Daughter inspires pro-life pillow ministry
Grace Schaefer was 7 years old in 2012, on the anniversary of Roe vs. Wade, when she told her mother, "I don’t understand why anybody would do this to a precious baby. Those babies may be small, but they are people, too."
The Schaefers were attending a Holy Hour for Life at an Omaha church.
The pro-life cause has always been important to the family – Grace’s mother, Nikki Schaefer, was a former counselor at the expectant parenting unit of Catholic Services in St. Louis before moving with her husband, Bernie, and their family to the Omaha area in 2006.
Some mommies are just scared, Schaefer told her daughter. Maybe they worry they won’t have enough money for diapers or to take care of their babies.
As they left the church, Grace suggested a way to help: A pillow, with a cross sewn on it and a baby at the center of the cross, "because those babies suffer like Jesus suffered on the cross."
The baby would have a heart with rays of light coming from it, Grace said. Each cross would have a pocket with a rosary in it. The Schaefers would make them and sell them, and give the money to the mommies.
For Schaefer, Grace’s idea seemed like the answer to a prayer.
During that same holy hour, "I had felt a very strong presence of Our Lady and had a knowing in my heart that I was supposed to do something again for the pro-life cause," Schaefer said. She knew she had to follow up on her daughter’s idea.
The Schaefers, who attend both St. James Parish in Omaha and St. Francis Borgia Parish in Blair, unveiled their first pillows that summer at a Nebraskans United for Life garage sale at Our Lady of Lourdes Parish in Omaha, where seamstress Mitzi Le Clair came up to their booth and offered to help.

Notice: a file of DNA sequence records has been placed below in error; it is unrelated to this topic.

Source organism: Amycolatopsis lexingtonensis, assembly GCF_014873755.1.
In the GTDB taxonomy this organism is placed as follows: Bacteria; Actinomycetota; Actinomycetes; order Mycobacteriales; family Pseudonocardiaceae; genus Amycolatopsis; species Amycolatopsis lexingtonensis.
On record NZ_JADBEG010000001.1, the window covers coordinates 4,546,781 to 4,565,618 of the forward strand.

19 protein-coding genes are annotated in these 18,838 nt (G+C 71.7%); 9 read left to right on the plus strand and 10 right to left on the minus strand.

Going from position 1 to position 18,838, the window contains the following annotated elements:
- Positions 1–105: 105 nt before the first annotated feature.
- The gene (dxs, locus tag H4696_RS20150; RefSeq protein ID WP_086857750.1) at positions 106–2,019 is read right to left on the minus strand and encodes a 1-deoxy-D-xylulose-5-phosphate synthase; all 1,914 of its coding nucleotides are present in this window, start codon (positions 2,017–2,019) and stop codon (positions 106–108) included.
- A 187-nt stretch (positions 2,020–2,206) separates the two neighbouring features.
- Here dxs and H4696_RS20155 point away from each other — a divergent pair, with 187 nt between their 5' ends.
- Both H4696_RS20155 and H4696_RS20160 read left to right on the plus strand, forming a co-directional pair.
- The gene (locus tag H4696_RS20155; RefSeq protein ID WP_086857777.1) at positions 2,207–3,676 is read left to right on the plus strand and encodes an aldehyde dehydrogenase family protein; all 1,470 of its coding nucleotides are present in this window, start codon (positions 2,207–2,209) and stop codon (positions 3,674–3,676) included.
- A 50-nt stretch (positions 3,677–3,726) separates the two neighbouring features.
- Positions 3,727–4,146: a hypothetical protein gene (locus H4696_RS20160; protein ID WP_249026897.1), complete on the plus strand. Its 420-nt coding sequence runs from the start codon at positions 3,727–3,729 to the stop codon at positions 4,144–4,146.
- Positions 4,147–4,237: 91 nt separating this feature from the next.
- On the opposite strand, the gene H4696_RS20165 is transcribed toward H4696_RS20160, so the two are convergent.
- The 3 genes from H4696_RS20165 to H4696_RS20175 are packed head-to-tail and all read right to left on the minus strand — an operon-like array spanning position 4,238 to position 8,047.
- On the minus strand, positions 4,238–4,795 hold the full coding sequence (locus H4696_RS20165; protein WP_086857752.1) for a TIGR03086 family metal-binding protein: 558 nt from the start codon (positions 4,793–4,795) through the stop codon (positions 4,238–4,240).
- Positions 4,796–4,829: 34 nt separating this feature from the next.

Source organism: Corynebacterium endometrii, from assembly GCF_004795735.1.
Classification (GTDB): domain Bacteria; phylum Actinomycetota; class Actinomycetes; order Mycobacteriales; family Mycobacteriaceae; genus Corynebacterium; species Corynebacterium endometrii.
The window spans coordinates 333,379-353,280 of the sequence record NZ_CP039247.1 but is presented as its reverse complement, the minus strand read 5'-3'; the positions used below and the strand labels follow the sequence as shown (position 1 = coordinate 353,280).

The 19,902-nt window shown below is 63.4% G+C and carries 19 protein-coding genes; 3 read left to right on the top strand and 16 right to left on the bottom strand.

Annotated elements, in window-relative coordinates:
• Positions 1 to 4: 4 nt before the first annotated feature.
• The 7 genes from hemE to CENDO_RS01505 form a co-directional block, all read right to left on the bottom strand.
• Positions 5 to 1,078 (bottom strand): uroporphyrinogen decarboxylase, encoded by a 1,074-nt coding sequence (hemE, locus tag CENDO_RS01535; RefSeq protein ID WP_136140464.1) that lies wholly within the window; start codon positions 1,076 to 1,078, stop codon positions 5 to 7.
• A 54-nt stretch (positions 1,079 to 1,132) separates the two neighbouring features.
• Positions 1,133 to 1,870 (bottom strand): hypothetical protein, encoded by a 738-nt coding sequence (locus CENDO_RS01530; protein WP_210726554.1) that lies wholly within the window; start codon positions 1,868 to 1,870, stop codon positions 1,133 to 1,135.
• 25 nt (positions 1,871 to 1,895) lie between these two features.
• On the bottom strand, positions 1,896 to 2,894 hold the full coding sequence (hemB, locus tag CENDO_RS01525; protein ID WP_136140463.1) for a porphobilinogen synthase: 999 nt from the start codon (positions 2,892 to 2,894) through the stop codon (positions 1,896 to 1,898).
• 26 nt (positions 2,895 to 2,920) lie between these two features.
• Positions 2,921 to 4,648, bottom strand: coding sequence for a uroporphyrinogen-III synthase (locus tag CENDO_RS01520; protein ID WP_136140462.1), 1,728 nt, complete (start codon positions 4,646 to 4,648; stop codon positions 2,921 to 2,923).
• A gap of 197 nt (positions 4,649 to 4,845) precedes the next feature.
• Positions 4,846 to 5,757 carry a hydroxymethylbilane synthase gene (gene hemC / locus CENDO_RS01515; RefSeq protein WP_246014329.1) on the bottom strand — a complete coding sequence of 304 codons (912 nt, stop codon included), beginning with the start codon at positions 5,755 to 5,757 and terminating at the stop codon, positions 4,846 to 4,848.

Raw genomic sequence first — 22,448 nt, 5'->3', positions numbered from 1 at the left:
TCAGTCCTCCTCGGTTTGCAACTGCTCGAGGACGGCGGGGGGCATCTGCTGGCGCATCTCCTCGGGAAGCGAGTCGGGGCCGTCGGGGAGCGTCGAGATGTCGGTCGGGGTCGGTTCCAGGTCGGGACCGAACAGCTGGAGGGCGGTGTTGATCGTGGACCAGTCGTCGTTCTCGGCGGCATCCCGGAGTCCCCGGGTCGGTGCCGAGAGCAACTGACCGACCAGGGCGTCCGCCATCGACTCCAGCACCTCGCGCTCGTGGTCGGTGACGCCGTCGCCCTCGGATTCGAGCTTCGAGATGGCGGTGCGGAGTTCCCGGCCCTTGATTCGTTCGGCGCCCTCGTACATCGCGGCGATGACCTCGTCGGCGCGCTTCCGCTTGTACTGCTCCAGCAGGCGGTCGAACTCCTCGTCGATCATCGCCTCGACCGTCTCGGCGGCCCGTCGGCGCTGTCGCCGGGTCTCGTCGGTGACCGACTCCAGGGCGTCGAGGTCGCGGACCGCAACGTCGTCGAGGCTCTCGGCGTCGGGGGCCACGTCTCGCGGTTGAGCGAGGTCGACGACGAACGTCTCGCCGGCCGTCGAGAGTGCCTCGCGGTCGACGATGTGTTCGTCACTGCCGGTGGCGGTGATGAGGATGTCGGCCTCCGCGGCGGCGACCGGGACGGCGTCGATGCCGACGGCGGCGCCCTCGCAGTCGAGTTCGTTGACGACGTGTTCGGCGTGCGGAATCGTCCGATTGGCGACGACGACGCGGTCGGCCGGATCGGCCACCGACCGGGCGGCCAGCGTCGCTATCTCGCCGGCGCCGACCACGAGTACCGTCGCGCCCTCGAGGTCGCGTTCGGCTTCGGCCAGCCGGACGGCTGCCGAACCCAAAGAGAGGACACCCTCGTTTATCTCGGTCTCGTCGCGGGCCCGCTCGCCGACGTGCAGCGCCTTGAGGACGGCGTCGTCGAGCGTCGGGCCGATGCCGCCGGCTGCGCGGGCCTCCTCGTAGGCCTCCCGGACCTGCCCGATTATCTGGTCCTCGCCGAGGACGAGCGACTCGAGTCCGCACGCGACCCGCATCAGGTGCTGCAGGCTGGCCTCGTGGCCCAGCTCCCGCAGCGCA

"It is a wonderful cause," said Le Clair, a member of St. Philip Neri-Blessed Sacrament Parish in Omaha and one of several seamstresses who work on the pillows.
And now the effort has a website, heartofachildministries.org. Priced at $40, the pillows have been sold across the country and the ministry has donated $16,000 to pro-life organizations such as Bethlehem House and Essential Pregnancy Services, both in Omaha. The pillows can be purchased through the website, as well as the Cosgrave Company, Gloria Deo and Bethlehem House’s Humble Lily secondhand boutique store, all in Omaha, and at the Pro-Sanctity Retreat Center near Elkhorn.
Schafer has spoken about the pro-life pillows at Catholic schools in the Omaha area and Grand Island, Neb.
"It’s powerful to kids because this comes from a child," she said.
As for Grace, now 11 and a sixth-grader schooled at home, she still works on the pillows, putting tags on them or placing rosaries in the pockets.
"I’m very glad that we’re doing this," she said.
While Heart of a Child Ministries has grown, the basic design suggested by Grace for the pro-life effort has remained important. Grace’s design has a heart, speaking to the gift of a child and how the child is a light to everyone.
"That heart goes directly back to the Scripture," Schaefer said. "When the disciples were shooing the children away, Jesus said, "The kingdom of heaven belongs to such as these."
"If we believe this is a spiritual battle on Earth, and Jesus said children have the keys to the kingdom, where is the attack going to be?"
As the ministry grew, other designs were added – Mary holding a baby, Mary holding a rose – and pillows with other themes were made, to honor people who are dying and babies lost to miscarriage or early death.
The ministry needs volunteers, Schaefer said, including booth workers and seamstresses. To volunteer, email email@example.com.